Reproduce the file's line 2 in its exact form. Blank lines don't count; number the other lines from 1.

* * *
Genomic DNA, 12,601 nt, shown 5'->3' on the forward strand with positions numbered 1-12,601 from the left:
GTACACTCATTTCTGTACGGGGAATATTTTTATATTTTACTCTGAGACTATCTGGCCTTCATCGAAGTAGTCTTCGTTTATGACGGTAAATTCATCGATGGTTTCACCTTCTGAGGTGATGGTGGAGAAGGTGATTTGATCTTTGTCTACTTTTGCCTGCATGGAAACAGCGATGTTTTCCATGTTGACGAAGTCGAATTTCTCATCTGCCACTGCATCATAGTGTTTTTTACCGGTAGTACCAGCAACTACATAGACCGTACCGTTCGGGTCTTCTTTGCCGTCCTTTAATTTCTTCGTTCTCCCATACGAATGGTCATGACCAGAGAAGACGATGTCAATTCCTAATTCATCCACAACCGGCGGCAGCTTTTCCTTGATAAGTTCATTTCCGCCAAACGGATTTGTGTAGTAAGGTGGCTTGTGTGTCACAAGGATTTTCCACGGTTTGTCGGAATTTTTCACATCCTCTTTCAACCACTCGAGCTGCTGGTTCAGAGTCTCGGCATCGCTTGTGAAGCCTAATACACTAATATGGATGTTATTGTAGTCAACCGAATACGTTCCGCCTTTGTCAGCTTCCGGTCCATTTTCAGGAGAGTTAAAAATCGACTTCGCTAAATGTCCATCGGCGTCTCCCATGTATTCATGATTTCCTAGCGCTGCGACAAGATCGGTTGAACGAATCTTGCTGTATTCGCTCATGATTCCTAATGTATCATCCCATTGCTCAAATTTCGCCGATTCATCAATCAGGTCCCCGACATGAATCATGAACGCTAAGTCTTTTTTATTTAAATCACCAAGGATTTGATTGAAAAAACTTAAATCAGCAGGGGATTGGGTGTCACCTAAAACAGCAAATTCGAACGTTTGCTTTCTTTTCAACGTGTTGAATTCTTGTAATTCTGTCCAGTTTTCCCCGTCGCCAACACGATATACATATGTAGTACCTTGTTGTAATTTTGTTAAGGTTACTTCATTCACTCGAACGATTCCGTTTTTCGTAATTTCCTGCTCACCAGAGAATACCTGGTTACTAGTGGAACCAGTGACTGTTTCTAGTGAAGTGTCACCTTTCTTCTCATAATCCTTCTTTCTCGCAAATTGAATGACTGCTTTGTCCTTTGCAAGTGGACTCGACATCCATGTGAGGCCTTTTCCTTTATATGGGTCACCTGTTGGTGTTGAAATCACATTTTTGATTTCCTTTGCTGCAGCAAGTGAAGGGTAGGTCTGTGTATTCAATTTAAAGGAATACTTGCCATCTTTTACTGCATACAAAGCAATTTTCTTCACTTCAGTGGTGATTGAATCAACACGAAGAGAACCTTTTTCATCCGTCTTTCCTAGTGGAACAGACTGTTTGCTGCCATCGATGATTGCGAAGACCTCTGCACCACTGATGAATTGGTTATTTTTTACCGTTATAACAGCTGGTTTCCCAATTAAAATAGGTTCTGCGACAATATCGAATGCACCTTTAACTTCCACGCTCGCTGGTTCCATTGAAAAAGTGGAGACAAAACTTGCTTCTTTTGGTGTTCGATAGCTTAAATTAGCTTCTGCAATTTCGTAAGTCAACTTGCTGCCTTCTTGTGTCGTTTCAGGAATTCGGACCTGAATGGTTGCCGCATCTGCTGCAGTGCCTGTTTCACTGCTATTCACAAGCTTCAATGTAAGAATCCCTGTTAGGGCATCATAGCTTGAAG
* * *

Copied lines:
GTACACTCATTTCTGTACGGGGAATATTTTTATATTTTACTCTGAGACTATCTGGCCTTCATCGAAGTAGTCTTCGTTTATGACGGTAAATTCATCGATGGTTTCACCTTCTGAGGTGATGGTGGAGAAGGTGATTTGATCTTTGTCTACTTTTGCCTGCATGGAAACAGCGATGTTTTCCATGTTGACGAAGTCGAATTTCTCATCTGCCACTGCATCATAGTGTTTTTTACCGGTAGTACCAGCAACTACATAGACCGTACCGTTCGGGTCTTCTTTGCCGTCCTTTAATTTCTTCGTTCTCCCATACGAATGGTCATGACCAGAGAAGACGATGTCAATTCCTAATTCATCCACAACCGGCGGCAGCTTTTCCTTGATAAGTTCATTTCCGCCAAACGGATTTGTGTAGTAAGGTGGCTTGTGTGTCACAAGGATTTTCCACGGTTTGTCGGAATTTTTCACATCCTCTTTCAACCACTCGAGCTGCTGGTTCAGAGTCTCGGCATCGCTTGTGAAGCCTAATACACTAATATGGATGTTATTGTAGTCAACCGAATACGTTCCGCCTTTGTCAGCTTCCGGTCCATTTTCAGGAGAGTTAAAAATCGACTTCGCTAAATGTCCATCGGCGTCTCCCATGTATTCATGATTTCCTAGCGCTGCGACAAGATCGGTTGAACGAATCTTGCTGTATTCGCTCATGATTCCTAATGTATCATCCCATTGCTCAAATTTCGCCGATTCATCAATCAGGTCCCCGACATGAATCATGAACGCTAAGTCTTTTTTATTTAAATCACCAAGGATTTGATTGAAAAAACTTAAATCAGCAGGGGATTGGGTGTCACCTAAAACAGCAAATTCGAACGTTTGCTTTCTTTTCAACGTGTTGAATTCTTGTAATTCTGTCCAGTTTTCCCCGTCGCCAACACGATATACATATGTAGTACCTTGTTGTAATTTTGTTAAGGTTACTTCATTCACTCGAACGATTCCGTTTTTCGTAATTTCCTGCTCACCAGAGAATACCTGGTTACTAGTGGAACCAGTGACTGTTTCTAGTGAAGTGTCACCTTTCTTCTCATAATCCTTCTTTCTCGCAAATTGAATGACTGCTTTGTCCTTTGCAAGTGGACTCGACATCCATGTGAGGCCTTTTCCTTTATATGGGTCACCTGTTGGTGTTGAAATCACATTTTTGATTTCCTTTGCTGCAGCAAGTGAAGGGTAGGTCTGTGTATTCAATTTAAAGGAATACTTGCCATCTTTTACTGCATACAAAGCAATTTTCTTCACTTCAGTGGTGATTGAATCAACACGAAGAGAACCTTTTTCATCCGTCTTTCCTAGTGGAACAGACTGTTTGCTGCCATCGATGATTGCGAAGACCTCTGCACCACTGATGAATTGGTTATTTTTTACCGTTATAACAGCTGGTTTCCCAATTAAAATAGGTTCTGCGACAATATCGAATGCACCTTTAACTTCCACGCTCGCTGGTTCCATTGAAAAAGTGGAGACAAAACTTGCTTCTTTTGGTGTTCGATAGCTTAAATTAGCTTCTGCAATTTCGTAAGTCAACTTGCTGCCTTCTTGTGTCGTTTCAGGAATTCGGACCTGAATGGTTGCCGCATCTGCTGCAGTGCCTGTTTCACTGCTATTCACAAGCTTCAATGTAAGAATCCCTGTTAGGGCATCATAGCTTGAAG